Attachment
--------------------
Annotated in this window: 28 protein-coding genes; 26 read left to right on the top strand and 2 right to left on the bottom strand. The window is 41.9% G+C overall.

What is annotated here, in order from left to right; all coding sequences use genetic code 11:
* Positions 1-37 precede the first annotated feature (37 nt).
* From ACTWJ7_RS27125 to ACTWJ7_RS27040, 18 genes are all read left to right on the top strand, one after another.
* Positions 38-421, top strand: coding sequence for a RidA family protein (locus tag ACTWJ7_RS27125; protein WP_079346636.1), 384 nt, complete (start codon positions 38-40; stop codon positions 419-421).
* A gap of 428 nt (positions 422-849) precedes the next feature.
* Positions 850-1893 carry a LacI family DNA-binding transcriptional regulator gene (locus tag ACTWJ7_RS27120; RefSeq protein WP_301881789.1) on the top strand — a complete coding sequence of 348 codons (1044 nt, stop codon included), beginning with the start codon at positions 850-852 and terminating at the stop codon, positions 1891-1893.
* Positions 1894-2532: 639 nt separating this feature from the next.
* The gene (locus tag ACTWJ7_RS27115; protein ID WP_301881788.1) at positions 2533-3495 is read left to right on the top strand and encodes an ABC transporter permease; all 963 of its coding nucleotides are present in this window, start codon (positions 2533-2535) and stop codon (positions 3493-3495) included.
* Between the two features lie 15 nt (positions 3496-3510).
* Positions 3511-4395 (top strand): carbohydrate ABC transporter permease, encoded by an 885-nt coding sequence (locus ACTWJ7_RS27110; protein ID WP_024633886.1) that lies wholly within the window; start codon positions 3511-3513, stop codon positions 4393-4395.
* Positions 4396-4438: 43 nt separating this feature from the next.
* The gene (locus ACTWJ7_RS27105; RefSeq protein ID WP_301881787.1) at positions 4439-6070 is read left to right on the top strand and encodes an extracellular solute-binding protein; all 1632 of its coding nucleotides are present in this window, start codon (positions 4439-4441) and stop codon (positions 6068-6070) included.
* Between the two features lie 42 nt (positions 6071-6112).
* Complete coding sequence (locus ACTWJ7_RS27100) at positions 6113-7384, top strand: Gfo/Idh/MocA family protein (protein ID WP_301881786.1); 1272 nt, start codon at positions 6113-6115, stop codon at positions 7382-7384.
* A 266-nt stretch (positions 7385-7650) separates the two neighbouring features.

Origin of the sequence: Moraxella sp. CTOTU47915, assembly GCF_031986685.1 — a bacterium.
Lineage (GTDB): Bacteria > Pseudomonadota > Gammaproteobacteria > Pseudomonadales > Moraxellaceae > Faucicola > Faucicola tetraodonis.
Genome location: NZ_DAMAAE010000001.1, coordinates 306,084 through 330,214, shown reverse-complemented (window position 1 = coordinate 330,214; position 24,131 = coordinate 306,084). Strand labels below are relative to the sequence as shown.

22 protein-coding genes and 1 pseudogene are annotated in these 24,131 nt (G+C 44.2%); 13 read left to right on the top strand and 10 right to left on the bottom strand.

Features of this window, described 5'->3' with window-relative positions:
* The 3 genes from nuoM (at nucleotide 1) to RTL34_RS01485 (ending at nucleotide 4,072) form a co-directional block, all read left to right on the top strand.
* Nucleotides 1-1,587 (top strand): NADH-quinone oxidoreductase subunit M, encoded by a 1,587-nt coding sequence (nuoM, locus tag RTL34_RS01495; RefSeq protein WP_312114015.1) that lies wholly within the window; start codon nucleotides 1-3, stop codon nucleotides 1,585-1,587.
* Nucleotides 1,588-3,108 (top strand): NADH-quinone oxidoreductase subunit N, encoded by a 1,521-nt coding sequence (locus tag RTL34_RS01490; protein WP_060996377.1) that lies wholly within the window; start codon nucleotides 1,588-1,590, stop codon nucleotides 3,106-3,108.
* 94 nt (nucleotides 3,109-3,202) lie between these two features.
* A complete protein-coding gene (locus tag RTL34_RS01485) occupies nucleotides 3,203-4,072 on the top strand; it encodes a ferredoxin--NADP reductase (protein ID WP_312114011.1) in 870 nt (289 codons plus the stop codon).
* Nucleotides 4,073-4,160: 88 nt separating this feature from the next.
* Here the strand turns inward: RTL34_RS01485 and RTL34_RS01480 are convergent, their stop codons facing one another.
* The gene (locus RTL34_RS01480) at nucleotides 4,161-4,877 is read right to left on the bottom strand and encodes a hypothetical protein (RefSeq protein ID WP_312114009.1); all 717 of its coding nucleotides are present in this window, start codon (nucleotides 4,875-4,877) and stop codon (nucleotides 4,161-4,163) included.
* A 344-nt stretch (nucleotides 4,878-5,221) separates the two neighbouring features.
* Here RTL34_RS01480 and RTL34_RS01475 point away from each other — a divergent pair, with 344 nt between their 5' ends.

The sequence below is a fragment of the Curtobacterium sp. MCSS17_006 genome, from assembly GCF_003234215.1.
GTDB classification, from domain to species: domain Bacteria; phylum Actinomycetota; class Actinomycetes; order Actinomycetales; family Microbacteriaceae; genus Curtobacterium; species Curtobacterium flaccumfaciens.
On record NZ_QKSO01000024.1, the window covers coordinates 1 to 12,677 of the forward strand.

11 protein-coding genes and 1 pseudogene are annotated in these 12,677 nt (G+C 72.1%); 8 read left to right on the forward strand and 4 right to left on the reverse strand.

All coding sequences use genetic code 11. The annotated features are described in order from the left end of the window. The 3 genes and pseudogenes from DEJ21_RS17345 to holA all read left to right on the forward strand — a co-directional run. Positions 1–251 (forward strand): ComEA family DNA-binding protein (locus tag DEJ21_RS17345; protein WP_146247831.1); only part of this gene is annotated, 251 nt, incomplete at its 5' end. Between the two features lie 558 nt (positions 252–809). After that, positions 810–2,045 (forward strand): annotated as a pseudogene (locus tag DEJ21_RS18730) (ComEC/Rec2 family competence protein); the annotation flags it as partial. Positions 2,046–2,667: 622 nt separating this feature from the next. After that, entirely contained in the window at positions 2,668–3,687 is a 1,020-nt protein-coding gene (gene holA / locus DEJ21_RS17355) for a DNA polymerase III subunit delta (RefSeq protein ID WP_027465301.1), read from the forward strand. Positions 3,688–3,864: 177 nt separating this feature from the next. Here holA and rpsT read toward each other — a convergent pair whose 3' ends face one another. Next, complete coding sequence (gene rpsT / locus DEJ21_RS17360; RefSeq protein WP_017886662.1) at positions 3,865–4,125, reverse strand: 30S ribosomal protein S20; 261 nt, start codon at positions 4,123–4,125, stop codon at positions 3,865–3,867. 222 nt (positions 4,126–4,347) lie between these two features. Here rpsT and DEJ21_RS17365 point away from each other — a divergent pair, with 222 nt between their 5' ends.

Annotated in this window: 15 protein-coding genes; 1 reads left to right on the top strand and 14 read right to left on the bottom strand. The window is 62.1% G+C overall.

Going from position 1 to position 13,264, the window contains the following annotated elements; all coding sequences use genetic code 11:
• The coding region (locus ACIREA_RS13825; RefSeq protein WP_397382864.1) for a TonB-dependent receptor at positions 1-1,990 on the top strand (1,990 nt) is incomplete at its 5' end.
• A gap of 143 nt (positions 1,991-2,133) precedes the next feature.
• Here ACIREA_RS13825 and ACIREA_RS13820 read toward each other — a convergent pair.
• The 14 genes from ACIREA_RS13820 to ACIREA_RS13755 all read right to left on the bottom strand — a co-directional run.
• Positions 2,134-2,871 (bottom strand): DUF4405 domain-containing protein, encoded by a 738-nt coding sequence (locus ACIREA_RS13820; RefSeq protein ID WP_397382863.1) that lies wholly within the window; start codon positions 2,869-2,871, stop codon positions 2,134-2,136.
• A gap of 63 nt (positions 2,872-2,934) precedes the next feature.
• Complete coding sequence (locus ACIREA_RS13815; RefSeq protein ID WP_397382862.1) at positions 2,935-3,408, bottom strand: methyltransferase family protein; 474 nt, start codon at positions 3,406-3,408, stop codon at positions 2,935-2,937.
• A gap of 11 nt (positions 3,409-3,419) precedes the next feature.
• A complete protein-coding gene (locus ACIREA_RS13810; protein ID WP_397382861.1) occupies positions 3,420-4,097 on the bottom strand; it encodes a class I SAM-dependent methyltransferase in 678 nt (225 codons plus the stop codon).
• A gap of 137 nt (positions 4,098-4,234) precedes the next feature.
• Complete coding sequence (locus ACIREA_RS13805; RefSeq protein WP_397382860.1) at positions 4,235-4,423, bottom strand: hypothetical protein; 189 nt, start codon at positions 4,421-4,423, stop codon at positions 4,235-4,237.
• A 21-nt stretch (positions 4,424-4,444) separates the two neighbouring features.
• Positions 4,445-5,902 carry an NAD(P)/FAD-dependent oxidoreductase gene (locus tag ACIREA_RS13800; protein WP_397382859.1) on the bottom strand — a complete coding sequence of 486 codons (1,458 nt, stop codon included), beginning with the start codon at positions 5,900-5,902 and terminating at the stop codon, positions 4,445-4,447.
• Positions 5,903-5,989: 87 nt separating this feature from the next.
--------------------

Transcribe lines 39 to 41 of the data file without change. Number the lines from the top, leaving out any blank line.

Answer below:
• The coding region (locus ACIREA_RS13825; RefSeq protein WP_397382864.1) for a TonB-dependent receptor at positions 1-1,990 on the top strand (1,990 nt) is incomplete at its 5' end.
• A gap of 143 nt (positions 1,991-2,133) precedes the next feature.
• Here ACIREA_RS13825 and ACIREA_RS13820 read toward each other — a convergent pair.